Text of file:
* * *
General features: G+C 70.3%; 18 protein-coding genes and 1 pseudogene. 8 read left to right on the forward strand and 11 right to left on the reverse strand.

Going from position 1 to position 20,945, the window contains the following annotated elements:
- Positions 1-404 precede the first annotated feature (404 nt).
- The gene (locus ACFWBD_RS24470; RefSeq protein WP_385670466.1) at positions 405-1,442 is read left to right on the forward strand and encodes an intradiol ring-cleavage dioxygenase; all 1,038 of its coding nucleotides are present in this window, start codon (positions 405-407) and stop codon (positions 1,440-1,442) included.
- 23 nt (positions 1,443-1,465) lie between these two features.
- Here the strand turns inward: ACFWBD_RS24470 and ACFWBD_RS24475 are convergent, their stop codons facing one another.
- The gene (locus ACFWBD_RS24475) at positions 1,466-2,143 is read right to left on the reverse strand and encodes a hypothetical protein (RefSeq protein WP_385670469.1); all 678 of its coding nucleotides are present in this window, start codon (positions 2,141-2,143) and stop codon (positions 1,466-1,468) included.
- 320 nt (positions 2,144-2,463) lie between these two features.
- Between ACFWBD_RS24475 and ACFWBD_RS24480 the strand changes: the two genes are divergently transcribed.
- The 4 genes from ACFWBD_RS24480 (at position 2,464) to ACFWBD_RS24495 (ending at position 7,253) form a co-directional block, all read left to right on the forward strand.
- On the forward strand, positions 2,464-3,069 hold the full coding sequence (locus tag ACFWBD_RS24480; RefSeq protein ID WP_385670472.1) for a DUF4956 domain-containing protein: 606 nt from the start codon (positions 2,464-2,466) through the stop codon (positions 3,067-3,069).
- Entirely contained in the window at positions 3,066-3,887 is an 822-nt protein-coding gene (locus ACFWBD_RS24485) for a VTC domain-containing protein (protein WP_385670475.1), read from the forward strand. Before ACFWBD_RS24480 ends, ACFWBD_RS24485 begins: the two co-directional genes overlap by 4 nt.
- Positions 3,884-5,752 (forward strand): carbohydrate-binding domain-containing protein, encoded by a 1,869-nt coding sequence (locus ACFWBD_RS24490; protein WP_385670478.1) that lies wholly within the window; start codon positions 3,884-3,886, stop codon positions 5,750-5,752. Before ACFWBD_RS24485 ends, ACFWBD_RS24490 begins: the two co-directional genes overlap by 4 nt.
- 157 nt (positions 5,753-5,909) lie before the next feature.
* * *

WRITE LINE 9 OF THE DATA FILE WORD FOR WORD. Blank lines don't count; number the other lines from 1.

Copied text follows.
- Between ACFWBD_RS24475 and ACFWBD_RS24480 the strand changes: the two genes are divergently transcribed.